Local refugee advocates double down on efforts, ask Utahns to open homes to children

SALT LAKE CITY -- A group of local refugee advocates doubled down on their efforts to help people asking for asylum Thursday.

It comes one day after federal judges offered conflicting rulings on a new Trump administration policy that would deny entry to tens of thousands of asylum seekers.

The controversial policy would require most asylum seekers to ask for protection first in another country before trying to cross the U.S. southern border. Attorneys in Utah argue it’s an effort to stop refugees altogether.

During Somalia's civil war, Aden Batar never knew what the future held.

“We were living minute to minute, whether we were going to live or something is going to happen,” Batar said.

While his family hid in a place they felt safe, his two-year-old son was killed.

“He was burned from the neck down,” Batar recounted. “There were no hospitals operating at the time. No doctors. He only survived five days and we had to bury him.”

After two years in a Kenyan refugee camp, Batar was the first Somalia citizen granted asylum in Utah in 1994.

“It dramatically changed our lives,” Batar said.

Now he works full-time helping refugees settle in Utah with assistance from the Refugee Justice League. It is made up of 700 attorneys providing free legal services to immigrants escaping dangerous situations.

“The crisis is largely of our own making because of a lack of what we consider humane, compassionate policymaking,“ Refugee Justice League co-founder Jim McConkie said.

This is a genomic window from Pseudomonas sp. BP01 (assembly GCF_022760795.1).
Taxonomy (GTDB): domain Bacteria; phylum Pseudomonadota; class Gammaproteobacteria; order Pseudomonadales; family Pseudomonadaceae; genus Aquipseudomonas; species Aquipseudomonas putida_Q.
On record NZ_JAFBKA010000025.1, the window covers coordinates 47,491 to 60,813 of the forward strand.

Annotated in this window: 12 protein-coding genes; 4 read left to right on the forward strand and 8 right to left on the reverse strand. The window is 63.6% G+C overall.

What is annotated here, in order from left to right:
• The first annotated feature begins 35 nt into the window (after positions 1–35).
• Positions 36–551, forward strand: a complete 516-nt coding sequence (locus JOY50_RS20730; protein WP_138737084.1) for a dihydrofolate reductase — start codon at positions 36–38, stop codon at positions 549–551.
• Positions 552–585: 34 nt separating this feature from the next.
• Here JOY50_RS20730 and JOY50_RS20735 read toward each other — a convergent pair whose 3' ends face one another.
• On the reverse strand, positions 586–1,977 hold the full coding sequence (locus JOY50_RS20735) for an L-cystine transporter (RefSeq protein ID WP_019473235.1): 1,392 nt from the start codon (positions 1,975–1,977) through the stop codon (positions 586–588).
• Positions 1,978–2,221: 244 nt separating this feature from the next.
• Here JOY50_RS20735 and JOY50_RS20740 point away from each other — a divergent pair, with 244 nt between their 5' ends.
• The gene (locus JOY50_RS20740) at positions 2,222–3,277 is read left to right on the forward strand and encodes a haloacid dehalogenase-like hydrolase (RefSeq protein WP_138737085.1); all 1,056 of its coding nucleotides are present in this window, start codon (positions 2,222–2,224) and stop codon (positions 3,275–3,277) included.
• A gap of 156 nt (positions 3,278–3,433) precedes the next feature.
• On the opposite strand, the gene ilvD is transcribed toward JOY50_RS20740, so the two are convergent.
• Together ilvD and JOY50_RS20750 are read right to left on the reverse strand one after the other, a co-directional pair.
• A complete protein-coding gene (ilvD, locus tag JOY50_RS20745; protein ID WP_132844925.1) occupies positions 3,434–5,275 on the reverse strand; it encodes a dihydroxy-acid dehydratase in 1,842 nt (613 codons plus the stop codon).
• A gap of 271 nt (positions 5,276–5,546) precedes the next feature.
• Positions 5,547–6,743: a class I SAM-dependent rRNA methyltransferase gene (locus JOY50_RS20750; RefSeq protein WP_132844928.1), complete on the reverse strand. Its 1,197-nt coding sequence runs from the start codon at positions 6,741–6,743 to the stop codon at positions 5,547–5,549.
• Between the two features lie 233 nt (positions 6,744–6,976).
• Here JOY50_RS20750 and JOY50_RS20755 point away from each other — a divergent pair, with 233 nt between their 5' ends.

In a press conference Thursday, McConkie blamed the Trump administration for illegally scaling back asylum protections that he said will eventually prevent anyone from finding safety on U.S. soil.

“When we see an injustice happen, we need to be active and we need to speak out,” Refugee Justice League co-founder Brad Parker said.

President Trump’s press secretary Stephanie Grisham said in a statement, “The rule properly encourages migrants to seek asylum in other countries they’ve traveled through before reaching the United States and make those who fail to do so ineligible for asylum.” She suggests the policy is a major crackdown on those who exploit the asylum system to come into the U.S. illegally.

The Refugee Justice League continues ramping up efforts, receiving national help while asking for more Utahns to open their homes to children seeking asylum.

“We have a moral obligation and it’s also the right thing to do to help those who need our protection,” Batar said.

The ruling halting the police is expected to be appealed and could end up in the U.S. Supreme Court.

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